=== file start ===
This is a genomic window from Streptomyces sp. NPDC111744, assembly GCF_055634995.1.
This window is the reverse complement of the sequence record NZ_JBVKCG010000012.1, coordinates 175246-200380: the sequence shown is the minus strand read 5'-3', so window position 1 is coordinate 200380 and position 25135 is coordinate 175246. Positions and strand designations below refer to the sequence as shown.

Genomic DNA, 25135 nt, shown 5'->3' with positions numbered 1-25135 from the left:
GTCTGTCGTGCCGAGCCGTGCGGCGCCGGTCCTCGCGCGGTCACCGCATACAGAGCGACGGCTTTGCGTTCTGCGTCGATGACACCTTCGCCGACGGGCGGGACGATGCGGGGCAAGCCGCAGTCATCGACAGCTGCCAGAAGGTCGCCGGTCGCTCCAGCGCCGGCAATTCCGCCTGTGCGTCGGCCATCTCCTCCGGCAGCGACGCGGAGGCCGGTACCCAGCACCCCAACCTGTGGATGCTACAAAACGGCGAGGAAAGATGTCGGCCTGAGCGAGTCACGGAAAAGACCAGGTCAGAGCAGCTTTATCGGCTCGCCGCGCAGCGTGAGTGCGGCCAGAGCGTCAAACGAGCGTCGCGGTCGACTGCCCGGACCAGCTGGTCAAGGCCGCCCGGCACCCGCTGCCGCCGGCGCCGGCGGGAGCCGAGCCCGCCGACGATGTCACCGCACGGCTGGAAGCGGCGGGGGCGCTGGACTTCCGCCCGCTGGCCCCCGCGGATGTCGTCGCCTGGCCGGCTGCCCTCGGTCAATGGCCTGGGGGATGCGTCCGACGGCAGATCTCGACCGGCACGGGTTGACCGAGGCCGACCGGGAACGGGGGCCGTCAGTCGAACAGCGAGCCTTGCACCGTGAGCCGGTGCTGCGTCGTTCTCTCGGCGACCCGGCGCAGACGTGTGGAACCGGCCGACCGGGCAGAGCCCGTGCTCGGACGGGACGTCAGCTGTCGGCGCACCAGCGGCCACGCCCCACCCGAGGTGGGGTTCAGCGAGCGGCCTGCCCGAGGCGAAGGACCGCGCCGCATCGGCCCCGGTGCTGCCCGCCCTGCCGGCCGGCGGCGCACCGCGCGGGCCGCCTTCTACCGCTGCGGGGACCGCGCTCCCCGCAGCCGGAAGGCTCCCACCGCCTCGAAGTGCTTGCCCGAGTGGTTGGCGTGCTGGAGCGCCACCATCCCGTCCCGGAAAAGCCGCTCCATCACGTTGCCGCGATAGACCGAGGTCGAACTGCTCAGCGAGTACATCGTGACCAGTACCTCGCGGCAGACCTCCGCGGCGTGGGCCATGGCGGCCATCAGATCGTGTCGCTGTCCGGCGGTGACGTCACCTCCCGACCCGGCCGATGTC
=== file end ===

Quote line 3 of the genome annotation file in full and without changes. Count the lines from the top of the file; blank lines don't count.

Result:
Genomic DNA, 25135 nt, shown 5'->3' with positions numbered 1-25135 from the left: